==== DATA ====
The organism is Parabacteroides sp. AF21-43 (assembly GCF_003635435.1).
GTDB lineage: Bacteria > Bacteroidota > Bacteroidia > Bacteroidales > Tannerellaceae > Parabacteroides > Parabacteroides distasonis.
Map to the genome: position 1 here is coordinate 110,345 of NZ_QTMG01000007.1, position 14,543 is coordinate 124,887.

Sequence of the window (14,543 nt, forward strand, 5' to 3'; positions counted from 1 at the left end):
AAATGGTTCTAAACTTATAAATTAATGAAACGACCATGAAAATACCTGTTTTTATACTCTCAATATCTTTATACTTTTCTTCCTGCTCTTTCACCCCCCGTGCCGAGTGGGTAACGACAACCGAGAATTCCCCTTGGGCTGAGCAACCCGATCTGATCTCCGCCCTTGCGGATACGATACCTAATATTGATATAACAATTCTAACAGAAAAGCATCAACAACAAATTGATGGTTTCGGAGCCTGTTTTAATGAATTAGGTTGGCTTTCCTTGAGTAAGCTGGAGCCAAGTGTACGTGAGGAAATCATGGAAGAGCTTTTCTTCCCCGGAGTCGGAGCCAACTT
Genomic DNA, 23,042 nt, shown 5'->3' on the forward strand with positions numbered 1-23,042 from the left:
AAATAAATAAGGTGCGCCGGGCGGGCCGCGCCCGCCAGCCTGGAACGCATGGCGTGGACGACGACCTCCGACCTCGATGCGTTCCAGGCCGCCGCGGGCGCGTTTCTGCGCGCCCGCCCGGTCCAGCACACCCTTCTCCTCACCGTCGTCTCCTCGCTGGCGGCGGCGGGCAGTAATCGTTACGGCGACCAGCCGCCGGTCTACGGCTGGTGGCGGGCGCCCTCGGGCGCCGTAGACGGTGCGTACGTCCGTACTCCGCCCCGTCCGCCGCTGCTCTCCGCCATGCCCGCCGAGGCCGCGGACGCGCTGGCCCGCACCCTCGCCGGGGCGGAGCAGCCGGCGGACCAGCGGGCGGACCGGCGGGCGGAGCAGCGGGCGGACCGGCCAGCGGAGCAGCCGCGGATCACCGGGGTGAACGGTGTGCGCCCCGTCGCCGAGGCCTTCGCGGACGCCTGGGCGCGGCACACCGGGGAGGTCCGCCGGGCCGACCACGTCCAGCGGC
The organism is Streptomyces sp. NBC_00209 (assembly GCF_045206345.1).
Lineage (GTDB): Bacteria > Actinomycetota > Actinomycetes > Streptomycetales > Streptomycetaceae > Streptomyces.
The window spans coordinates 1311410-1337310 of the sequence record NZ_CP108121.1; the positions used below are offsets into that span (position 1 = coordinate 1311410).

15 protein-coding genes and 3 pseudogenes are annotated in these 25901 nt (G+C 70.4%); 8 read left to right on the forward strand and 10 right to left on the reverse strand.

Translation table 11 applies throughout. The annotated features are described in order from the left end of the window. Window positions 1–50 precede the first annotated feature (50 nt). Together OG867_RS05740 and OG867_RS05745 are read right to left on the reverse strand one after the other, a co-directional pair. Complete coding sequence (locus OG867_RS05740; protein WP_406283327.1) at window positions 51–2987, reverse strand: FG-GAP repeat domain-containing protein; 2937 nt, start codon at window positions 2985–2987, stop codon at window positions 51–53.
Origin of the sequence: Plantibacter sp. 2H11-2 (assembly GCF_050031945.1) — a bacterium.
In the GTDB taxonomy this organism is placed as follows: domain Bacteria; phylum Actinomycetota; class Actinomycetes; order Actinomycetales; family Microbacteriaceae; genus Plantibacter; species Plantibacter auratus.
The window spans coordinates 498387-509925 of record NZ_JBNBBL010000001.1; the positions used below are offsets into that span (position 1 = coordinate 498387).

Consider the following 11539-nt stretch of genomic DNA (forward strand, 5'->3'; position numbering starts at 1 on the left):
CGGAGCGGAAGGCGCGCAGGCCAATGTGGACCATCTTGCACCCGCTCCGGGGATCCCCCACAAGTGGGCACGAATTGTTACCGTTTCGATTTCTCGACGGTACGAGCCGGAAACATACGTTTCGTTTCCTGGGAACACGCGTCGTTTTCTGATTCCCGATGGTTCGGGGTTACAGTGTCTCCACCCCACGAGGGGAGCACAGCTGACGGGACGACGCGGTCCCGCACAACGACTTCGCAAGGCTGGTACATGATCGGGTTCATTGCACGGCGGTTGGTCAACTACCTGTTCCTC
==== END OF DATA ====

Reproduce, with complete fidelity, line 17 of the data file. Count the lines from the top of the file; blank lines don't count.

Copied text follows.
CGGAGCGGAAGGCGCGCAGGCCAATGTGGACCATCTTGCACCCGCTCCGGGGATCCCCCACAAGTGGGCACGAATTGTTACCGTTTCGATTTCTCGACGGTACGAGCCGGAAACATACGTTTCGTTTCCTGGGAACACGCGTCGTTTTCTGATTCCCGATGGTTCGGGGTTACAGTGTCTCCACCCCACGAGGGGAGCACAGCTGACGGGACGACGCGGTCCCGCACAACGACTTCGCAAGGCTGGTACATGATCGGGTTCATTGCACGGCGGTTGGTCAACTACCTGTTCCTC